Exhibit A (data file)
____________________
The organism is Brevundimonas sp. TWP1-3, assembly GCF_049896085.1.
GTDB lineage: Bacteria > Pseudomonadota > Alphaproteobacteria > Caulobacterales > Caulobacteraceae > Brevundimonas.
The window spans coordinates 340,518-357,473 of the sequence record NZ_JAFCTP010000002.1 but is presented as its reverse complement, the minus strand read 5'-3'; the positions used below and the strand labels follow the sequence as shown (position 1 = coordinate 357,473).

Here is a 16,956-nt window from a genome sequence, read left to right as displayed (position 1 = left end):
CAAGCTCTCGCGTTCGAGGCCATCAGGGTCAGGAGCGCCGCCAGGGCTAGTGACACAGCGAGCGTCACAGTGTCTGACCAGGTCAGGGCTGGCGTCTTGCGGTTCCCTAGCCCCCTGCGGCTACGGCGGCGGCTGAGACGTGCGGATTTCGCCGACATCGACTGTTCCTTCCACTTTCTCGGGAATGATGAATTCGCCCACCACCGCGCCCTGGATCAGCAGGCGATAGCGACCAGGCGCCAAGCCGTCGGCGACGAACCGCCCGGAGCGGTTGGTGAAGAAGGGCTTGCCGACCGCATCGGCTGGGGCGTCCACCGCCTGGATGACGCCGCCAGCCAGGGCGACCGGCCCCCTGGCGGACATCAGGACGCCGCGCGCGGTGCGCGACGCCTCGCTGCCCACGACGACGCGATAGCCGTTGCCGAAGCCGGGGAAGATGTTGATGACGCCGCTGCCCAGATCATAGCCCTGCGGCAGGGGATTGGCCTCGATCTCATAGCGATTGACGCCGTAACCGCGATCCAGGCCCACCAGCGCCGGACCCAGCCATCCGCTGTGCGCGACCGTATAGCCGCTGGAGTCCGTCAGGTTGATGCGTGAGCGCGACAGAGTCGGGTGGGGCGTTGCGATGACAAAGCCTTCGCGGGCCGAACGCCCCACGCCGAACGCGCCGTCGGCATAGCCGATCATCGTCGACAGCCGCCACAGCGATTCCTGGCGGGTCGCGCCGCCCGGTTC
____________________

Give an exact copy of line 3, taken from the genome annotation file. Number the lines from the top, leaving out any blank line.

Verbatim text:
The window spans coordinates 340,518-357,473 of the sequence record NZ_JAFCTP010000002.1 but is presented as its reverse complement, the minus strand read 5'-3'; the positions used below and the strand labels follow the sequence as shown (position 1 = coordinate 357,473).